Unless you are already familiar with the instrumentation, I found the document covers topics at the overview level only, and is brief at that. Having a bit more depth would have been nice. There are no tutorials included with the product materials I received. So few aids are available to supplement the manual’s brevity.
Visuals – Exterior
The package includes 11 different liveries and several models tied to the specific function (luxury, ambulance, search/rescue and military). The key difference in the models are the interior layout, the nose probe, side door setup (air stairs / hinged), the sliding door on some models, winch, and Hellfire Missile pods holding a total of four missiles (non functional). The missile mounts pivot to the underside of the aircraft when the gear is raised.
The first thing I noticed about the aircraft is the huge nose caps on very large nacelles, and the significant diameter of the rotor assemblies. In fact, it’s not possible to position the nacelles in the horizontal position on the ground as the blades will not clear.
The visuals are very pleasing at any distance with smooth curvatures and lines, and no notable polygon problems. The reflections, especially with the self shadow feature enabled in FSX, make for a realistic look. A trip to the texture folder indicates we have an FSX model here complete with bump-maps and FSX specific rendering.
I found the overall model detail level very good. My only comment would be that some of the texture decals (such as the rescue arrows on the Coast Guard livery) were a bit pixilated. The liveries included in the product are excellent, and my favorite is the air ambulance version with a smooth paint gradient, although all paints are quite nice. Wilco has a paint kit available on their website.
The door animations are different from model to model. Some, such as the US Coast Guard, has the right door hinged on the side and a sliding door on the left. The luxury model and ambulance model have a swing down door doubling as air-stairs. Some models also have a rear luggage compartment door (Bell documentation indicates a 50 cu/ft (1.4 cu/m) storage in the rear), and the medevac/military versions have a sliding door on the port side where we also find a winch.
The model uses many flat textures inside the cabin which look odd when looking up close, and add a good ambiance from the outside when the doors are open. I found the crew and passenger figures to be superior to the usual flair we get in the virtual sky. The textures are much better in fact than most crew representations in any FSX product I have. The facial expressions and eyes in particular are quite realistic.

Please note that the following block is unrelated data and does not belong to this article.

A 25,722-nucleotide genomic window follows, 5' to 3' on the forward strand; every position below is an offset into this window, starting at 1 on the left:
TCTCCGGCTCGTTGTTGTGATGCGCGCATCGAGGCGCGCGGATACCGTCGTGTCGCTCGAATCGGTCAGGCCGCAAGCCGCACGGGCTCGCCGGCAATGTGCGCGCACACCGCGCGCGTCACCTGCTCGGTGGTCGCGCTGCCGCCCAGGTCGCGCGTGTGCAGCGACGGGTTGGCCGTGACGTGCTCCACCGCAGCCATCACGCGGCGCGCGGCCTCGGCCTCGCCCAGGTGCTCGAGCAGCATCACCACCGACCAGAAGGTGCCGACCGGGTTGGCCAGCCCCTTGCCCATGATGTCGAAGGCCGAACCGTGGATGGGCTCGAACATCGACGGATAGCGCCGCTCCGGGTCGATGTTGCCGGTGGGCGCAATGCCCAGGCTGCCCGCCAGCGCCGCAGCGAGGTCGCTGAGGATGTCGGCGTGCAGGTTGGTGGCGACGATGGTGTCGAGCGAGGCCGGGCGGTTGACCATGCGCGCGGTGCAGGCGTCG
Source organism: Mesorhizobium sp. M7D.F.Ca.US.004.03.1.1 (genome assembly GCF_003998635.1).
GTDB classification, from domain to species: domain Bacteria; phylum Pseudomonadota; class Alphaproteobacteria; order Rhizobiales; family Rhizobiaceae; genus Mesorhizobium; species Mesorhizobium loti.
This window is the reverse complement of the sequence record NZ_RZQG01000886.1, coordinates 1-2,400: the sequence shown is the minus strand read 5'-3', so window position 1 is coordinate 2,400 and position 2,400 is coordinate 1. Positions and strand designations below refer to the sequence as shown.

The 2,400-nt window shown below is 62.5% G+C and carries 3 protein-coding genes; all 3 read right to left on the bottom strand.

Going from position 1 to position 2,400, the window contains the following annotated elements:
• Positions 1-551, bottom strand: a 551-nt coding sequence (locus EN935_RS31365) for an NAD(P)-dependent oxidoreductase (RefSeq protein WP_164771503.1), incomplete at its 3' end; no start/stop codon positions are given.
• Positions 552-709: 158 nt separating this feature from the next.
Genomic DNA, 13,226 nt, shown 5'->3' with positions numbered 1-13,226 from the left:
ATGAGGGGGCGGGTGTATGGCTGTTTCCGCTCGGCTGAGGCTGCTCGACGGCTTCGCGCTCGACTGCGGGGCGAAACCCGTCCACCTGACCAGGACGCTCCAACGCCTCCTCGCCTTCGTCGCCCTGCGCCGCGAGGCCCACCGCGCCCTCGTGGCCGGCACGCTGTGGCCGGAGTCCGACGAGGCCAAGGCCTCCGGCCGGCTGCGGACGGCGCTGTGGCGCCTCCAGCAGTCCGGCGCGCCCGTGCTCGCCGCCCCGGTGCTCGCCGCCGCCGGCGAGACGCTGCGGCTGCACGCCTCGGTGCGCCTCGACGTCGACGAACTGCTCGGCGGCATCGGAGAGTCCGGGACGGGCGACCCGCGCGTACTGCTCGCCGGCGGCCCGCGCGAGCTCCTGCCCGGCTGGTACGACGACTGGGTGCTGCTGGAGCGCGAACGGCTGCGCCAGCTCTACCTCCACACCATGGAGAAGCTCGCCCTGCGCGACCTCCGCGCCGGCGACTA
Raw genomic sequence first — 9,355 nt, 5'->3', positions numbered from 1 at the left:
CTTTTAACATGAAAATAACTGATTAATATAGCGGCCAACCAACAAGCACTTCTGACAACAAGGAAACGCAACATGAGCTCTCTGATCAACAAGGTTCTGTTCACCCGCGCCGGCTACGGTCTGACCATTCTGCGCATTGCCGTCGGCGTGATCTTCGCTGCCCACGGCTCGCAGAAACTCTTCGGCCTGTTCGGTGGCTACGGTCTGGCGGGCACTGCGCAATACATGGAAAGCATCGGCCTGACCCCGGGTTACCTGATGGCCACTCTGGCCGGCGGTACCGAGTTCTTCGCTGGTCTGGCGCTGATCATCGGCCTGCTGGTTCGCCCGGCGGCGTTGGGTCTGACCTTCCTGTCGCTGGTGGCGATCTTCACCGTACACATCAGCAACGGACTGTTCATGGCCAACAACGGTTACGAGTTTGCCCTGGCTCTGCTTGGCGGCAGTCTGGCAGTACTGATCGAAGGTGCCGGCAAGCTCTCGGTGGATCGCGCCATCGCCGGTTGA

When parked, safety cones can be deployed around the aircraft, which also comes along with wheel chocks. The cones have a flashing beacon. The effect is purely visual as the model is quite content to roll on the ground with the cones and chocks in place if you let go of the parking brakes.
The large flaps on each wing are hinged, meaning they do not slide out. They rotate down, and the movement of these surfaces is tied to nacelle rotation, and thus go from 0 (flush) to 90 degrees (vertical). The rotation of the nacelles has 5 positions, and it’s a great sight to see the rotors transitioning through the angles.
The gear animation is also very pleasing, especially the rear assembly. The wheel mount twists on its axis to get into a stowed position. Something that wasn’t easy to animate I’m sure. Another point of detail is the rotors themselves, as each blade actually is a multi-surface blade although they are not themselves animated.
The aircraft’s top and engine exhaust areas appear suitably grimy in some places, although overall, all liveries look very pristine, especially the glaring whites of the wheel wells that give it that factory shine look.
Visuals – Interior
The Tilt Rotor does not include a 2D cockpit, although several secondary panels can be displayed as pop-ups in that view. The aircraft is designed to be flown solely from the virtual cockpit (VC), although I like the pop-ups because they make the knob rotations with the mouse so much easier than with the VC where your head always moves, and with it, the mouse cursor.